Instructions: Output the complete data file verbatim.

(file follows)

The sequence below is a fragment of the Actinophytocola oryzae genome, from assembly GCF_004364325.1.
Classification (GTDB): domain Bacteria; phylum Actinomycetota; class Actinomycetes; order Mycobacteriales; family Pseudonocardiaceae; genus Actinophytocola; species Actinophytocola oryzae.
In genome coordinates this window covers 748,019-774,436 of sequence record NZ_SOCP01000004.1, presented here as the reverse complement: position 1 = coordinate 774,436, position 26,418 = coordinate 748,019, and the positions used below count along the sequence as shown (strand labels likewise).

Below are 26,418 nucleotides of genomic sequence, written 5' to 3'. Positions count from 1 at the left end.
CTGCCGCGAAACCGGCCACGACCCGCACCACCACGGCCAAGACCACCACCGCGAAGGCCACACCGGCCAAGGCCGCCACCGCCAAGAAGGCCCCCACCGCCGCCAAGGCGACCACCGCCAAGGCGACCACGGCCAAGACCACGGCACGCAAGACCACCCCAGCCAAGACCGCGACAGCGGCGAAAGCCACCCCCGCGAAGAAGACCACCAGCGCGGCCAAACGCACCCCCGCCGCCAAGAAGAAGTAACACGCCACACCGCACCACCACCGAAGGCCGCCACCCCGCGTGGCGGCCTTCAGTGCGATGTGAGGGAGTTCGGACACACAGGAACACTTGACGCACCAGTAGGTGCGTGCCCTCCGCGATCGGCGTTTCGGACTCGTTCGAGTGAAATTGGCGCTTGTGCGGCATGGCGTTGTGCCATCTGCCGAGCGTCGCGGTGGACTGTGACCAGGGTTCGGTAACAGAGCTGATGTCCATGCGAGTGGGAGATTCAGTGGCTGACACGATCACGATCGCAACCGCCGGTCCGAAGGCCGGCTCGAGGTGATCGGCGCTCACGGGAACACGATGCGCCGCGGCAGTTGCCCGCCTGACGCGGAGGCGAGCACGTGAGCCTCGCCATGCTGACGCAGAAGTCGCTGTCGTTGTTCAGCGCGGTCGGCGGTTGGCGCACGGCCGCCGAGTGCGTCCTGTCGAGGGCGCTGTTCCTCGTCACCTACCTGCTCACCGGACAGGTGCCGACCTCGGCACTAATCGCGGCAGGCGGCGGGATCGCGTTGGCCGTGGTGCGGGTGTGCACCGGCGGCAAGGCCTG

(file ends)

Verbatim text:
The sequence below is a fragment of the Actinophytocola oryzae genome, from assembly GCF_004364325.1.
Classification (GTDB): domain Bacteria; phylum Actinomycetota; class Actinomycetes; order Mycobacteriales; family Pseudonocardiaceae; genus Actinophytocola; species Actinophytocola oryzae.
In genome coordinates this window covers 748,019-774,436 of sequence record NZ_SOCP01000004.1, presented here as the reverse complement: position 1 = coordinate 774,436, position 26,418 = coordinate 748,019, and the positions used below count along the sequence as shown (strand labels likewise).

Below are 26,418 nucleotides of genomic sequence, written 5' to 3'. Positions count from 1 at the left end.
CTGCCGCGAAACCGGCCACGACCCGCACCACCACGGCCAAGACCACCACCGCGAAGGCCACACCGGCCAAGGCCGCCACCGCCAAGAAGGCCCCCACCGCCGCCAAGGCGACCACCGCCAAGGCGACCACGGCCAAGACCACGGCACGCAAGACCACCCCAGCCAAGACCGCGACAGCGGCGAAAGCCACCCCCGCGAAGAAGACCACCAGCGCGGCCAAACGCACCCCCGCCGCCAAGAAGAAGTAACACGCCACACCGCACCACCACCGAAGGCCGCCACCCCGCGTGGCGGCCTTCAGTGCGATGTGAGGGAGTTCGGACACACAGGAACACTTGACGCACCAGTAGGTGCGTGCCCTCCGCGATCGGCGTTTCGGACTCGTTCGAGTGAAATTGGCGCTTGTGCGGCATGGCGTTGTGCCATCTGCCGAGCGTCGCGGTGGACTGTGACCAGGGTTCGGTAACAGAGCTGATGTCCATGCGAGTGGGAGATTCAGTGGCTGACACGATCACGATCGCAACCGCCGGTCCGAAGGCCGGCTCGAGGTGATCGGCGCTCACGGGAACACGATGCGCCGCGGCAGTTGCCCGCCTGACGCGGAGGCGAGCACGTGAGCCTCGCCATGCTGACGCAGAAGTCGCTGTCGTTGTTCAGCGCGGTCGGCGGTTGGCGCACGGCCGCCGAGTGCGTCCTGTCGAGGGCGCTGTTCCTCGTCACCTACCTGCTCACCGGACAGGTGCCGACCTCGGCACTAATCGCGGCAGGCGGCGGGATCGCGTTGGCCGTGGTGCGGGTGTGCACCGGCGGCAAGGCCTG